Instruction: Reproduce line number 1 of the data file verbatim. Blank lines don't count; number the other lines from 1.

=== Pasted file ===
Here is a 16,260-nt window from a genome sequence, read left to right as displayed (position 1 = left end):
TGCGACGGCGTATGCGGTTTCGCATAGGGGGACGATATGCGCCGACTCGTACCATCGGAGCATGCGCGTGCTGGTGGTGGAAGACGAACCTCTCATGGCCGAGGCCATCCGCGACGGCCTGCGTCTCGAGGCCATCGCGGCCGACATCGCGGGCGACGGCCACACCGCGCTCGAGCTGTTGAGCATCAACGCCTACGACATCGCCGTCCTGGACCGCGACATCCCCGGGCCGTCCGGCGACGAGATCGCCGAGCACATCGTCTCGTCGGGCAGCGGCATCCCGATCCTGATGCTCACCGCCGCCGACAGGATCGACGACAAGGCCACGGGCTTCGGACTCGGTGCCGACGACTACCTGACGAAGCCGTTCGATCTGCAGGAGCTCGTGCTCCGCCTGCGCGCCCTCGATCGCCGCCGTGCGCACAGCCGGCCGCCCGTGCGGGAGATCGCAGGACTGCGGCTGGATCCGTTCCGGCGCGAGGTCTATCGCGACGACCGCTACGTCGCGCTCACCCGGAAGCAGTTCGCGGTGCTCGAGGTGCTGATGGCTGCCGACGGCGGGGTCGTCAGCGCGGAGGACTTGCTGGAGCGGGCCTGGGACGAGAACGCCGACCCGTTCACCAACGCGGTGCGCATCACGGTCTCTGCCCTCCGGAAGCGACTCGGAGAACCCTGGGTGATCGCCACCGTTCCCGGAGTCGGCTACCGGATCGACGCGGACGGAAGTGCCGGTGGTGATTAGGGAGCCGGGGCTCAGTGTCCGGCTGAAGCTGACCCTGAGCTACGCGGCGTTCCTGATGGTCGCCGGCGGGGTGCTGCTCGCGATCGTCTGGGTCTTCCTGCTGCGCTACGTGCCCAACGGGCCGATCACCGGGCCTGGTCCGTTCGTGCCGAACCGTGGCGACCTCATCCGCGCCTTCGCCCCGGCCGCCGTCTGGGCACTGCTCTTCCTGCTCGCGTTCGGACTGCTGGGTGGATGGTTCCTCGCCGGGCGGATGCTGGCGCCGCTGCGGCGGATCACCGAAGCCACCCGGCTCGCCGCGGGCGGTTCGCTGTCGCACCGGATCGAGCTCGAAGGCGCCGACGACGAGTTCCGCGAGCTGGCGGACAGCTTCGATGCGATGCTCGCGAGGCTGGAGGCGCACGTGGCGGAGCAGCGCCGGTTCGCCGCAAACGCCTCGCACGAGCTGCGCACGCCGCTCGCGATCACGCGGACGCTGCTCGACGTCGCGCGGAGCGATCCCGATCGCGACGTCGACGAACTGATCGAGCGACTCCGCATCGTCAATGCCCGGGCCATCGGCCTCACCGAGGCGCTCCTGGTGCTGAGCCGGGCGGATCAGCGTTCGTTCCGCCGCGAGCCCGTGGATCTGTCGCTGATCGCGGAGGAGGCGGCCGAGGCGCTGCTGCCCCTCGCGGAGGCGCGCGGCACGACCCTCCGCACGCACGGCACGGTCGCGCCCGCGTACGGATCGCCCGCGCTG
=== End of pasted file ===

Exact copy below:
Here is a 16,260-nt window from a genome sequence, read left to right as displayed (position 1 = left end):